Nathan Bahary, MD
Early findings of a phase Ib study investigating the combination of the indoleamine 2,3-dioxygenase (IDO) pathway inhibitor indoximod plus gemcitabine and nab-paclitaxel showed that the regimen elicited durable responses in patients with metastatic pancreatic adenocarcinoma. The objective response rate was 42%.
“The investigators are finding very interesting, prolonged responses in some patients,” said Nathan Bahary, MD, of the University of Pittsburgh Medical Center, who presented the study's findings during the 2016 Gastrointestinal Cancers Symposium. “While we know to be cautious—as plenty of phase I data has been upended on phase II—there appears to be a signal.”
IDO an Immune Regulator
IDO is a tryptophan-catabolizing enzyme that plays a key role in the normal regulation of peripheral immune tolerance. Tumors also employ this mechanism to induce a state of immunosuppression. In cancer, IDO mediates an acquired immune tolerance towards tumors.
In other words, IDO allows tumors “to thwart the host immune response,” the investigators explained in their study.
Indoximod is an orally available, small-molecule, broad IDO pathway inhibitor that potentially interferes with multiple targets within the IDO pathway. Preclinical models have demonstrated synergy between indoximod and chemotherapy.
This phase Ib/II study is evaluating the efficacy of the addition of indoximob to the standard-of-care regimen of gemcitabine and nab-paclitaxel. Indoximod was escalated (600 mg/1000 mg/1200 mg PO twice daily continuous dosing) in combination with gemcitabine (1000 mg/m2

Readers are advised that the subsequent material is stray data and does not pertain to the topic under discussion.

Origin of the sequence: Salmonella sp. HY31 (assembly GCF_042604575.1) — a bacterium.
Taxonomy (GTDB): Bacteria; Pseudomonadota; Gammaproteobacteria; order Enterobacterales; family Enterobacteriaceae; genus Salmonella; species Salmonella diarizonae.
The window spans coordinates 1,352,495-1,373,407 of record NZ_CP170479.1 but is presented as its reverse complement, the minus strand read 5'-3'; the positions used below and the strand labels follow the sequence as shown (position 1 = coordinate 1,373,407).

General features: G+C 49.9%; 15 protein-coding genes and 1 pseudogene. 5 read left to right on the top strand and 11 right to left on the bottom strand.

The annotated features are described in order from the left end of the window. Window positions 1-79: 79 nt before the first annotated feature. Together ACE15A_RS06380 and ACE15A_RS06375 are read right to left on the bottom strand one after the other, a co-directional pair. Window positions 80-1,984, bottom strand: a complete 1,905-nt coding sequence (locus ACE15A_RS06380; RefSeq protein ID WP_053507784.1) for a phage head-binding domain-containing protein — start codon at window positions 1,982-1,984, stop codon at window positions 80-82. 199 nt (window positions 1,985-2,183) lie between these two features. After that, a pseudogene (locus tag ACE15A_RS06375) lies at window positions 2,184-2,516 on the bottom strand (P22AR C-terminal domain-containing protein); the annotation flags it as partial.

) and nab-paclitaxel (125mg/m2
) weekly in the first-line metastatic setting until disease progression. The primary endpoints were safety, toxicity, and determination of a phase II dose.
High Response Rate
Fifteen patients were required to successfully dose escalate the phase I study to 1200 mg twice daily. Two patients were replaced in the lowest dose cohort after rapid deterioration due to underlying disease during the regimen limiting toxicity (RLT) window, the authors noted.
The objective response rate was 42%, including 1 complete response (CR). This is higher than observed in the MPACT trial of patients treated with gemcitabine/nab-paclitaxel (23%), the researchers noted. The 1 patient who achieved a CR did so in cycle 8. A delayed response pattern was seen in a number of patients, which is suggestive of an immune-mediated mechanism of action, Bahary said.
“We are seeing reductions in tumor size of 50% to 70%, and we have some phase II patients with ongoing responses now out to 6 months,” he said. “This is in something that has otherwise been difficult to see with immune therapies.”
“The overall response rate, observance of a complete response, and delayed and durable response patterns are promising for this combination regimen in metastatic pancreatic cancer,” the researchers noted in the study.
Indoximob Well Tolerated
The triplet was found to be well tolerated, with 1 dose-limiting toxicity observed during the study (grade 3 ascites) at the highest dose cohort. The most common adverse events (all grade 1 or 2), regardless of attribution, included nausea, fatigue, peripheral edema, peripheral neuropathy, and alopecia.
The phase II dose was set at 1200 mg twice daily; enrollment of the phase II study is ongoing with a target 80 patients.
“We hope to have phase II interim data in time for the 2016 ASCO Annual Meeting, to see if we can confirm those delayed responses,” Bahary added.